I had been to Clinton on Monday for work but didn’t have time to do anything other than grab something from McDonald’s. Today’s visit provided me with an opportunity to visit a local establishment. I was waiting my turn when we broke for lunch. Although I was disappointed that a one hour thing was going to consume my entire day, I was also glad to have the time in Clinton. I’d spotted a little grill just across the street when I’d parked, so I headed over to see if it looked good. I knew as soon as I peeked inside that I was in for a treat. Everyone in the place seemed local – and comfortable. Most of the diners were wearing comfy jeans and big t-shirts. I was the only suit in the place.
It’s a hole in the wall kind of place. The kitchen is part of the main area, with a counter area, some booths, and a few tables for the patrons. The air conditioning either wasn’t working or wasn’t on, so it was pretty warm from the grill. The options weren’t vast, but everything sounded good to me – burgers, chicken sandwiches, fries, and homemade pie. I took a stool at the counter and ordered a cheeseburger, fries, and pecan pie. When I pronounced it “peh-cahn” pie, the waitress repeated it back as “pee-can” pie. Hilarious! The pecan pie was decent, the fries very good, and the cheeseburger amazing. I had no qualms telling the fellow manning the grill that I very much enjoyed my lunch there. My first official meal of my quest was a success. I hope the rest will be as much fun.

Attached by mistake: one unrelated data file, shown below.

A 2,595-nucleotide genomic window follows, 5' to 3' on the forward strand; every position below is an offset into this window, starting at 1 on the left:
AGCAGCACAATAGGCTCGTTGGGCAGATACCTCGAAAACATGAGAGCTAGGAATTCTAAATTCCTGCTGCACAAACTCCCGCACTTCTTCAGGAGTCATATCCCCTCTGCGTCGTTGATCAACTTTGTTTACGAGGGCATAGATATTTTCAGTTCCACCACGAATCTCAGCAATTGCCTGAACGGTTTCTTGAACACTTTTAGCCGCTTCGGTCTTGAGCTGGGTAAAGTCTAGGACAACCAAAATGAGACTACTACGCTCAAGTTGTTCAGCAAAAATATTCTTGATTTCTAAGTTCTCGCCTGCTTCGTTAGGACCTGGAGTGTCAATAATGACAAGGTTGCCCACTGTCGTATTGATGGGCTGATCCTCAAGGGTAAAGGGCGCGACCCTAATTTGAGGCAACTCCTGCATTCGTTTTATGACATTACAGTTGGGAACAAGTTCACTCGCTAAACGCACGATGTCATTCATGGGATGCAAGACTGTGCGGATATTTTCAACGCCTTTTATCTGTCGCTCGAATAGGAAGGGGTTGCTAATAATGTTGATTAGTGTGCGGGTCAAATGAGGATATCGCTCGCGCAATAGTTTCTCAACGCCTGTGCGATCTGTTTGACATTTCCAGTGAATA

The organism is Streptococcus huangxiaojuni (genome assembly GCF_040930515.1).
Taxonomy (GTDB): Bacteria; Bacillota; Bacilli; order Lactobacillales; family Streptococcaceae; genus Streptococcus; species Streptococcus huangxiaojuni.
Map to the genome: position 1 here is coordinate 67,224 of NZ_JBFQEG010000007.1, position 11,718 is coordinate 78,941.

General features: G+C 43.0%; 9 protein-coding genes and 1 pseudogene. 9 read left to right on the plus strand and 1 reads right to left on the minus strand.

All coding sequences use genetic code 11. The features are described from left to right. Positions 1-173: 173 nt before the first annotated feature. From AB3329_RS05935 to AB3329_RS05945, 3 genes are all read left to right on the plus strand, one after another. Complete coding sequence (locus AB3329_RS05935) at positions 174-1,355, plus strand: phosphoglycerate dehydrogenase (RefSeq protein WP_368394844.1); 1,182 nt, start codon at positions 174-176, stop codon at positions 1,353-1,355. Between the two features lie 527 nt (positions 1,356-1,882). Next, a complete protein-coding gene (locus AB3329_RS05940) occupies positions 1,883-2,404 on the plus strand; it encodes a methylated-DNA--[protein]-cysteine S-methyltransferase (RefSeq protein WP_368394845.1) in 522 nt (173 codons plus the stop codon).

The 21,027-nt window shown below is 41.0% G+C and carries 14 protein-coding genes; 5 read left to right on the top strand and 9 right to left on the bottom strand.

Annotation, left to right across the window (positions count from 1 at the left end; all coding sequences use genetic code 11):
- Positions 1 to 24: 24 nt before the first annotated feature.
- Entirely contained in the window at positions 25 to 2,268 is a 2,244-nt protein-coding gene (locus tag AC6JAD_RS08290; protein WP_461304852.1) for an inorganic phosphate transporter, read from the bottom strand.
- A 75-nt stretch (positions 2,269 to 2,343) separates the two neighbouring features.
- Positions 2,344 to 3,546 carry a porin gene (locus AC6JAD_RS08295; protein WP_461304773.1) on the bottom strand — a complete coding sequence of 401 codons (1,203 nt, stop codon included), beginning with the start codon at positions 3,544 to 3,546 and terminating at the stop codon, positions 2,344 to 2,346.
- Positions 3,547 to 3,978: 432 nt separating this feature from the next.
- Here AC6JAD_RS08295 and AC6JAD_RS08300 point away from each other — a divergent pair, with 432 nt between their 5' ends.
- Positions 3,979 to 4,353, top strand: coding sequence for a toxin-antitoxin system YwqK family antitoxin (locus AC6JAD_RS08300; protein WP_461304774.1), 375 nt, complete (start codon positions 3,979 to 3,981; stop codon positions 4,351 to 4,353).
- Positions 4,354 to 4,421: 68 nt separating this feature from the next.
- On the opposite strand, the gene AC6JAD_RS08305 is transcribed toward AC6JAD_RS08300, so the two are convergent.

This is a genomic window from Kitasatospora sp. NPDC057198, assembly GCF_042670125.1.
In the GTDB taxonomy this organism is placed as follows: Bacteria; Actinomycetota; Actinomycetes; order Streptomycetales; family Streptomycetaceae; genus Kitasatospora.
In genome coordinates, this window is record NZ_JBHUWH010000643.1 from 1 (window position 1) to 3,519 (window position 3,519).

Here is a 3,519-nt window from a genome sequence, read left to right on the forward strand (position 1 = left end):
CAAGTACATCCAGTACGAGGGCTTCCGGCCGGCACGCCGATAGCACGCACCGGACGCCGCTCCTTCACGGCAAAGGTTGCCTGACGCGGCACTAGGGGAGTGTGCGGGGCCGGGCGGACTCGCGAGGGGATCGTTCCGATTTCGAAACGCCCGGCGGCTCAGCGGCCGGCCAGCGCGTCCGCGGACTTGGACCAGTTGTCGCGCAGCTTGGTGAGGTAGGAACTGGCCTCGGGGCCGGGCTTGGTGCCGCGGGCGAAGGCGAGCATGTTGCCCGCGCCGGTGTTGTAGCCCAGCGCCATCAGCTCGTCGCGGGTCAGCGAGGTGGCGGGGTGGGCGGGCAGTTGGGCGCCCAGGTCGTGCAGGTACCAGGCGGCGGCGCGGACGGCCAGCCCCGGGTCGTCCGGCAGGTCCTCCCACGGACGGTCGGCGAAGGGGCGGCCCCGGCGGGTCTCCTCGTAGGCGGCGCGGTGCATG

While interviewing to hire a new assistant at work, I met a guy who came up with and executed a grand plan: he had eaten in each of the counties in North Carolina. As a huge North Carolina enthusiast myself, I decided this was a mission I should take on myself. The rules I set for myself are simple: visit each county, eat in each county at a local restaurant, take a photograph of something bearing the county’s name, take a photograph of myself wherever I eat, and keep track of my visits. I also decided that, since I live in Wake County, I should have to kick off this mission in a county other than Wake. I thought about putting a time limit on this mission, but I think I’ll enjoy it more if there’s no pressure to complete my visits.
P.S. If you can come up with a better name for my mission, please let me know!
P.P.S. To track my progress, click on “about me” to see where I’ve been so far.
I think it was my best friend Ami who mentioned this club to me. Now one of my goals is to become a member of the Travelers’ Centry Club before I die. From their website, the club explained:
Membership in the Travelers’ Century Club (TCC) is limited to those travelers who have visited one hundred or more countries of the world. It was first organized in Los Angeles in 1954 by a group of the world’s most widely traveled people. The idea has attracted the interest of the world travelers everywhere and we now have members throughout the world, as well as the United States.
In the Country List, you will find TCC’s official list of 317 “countries,” updated June 2007, along with an application form for prospective members. In the Events Calendar you will find information about upcoming meetings. Click on TCC Tours for details about some highly interesting escorted journeys designed for the unusual traveler. If you would like to become a TCC member, click Join the Club for information about membership requirements and dues.
To date, I’ve visited 19 “countries.”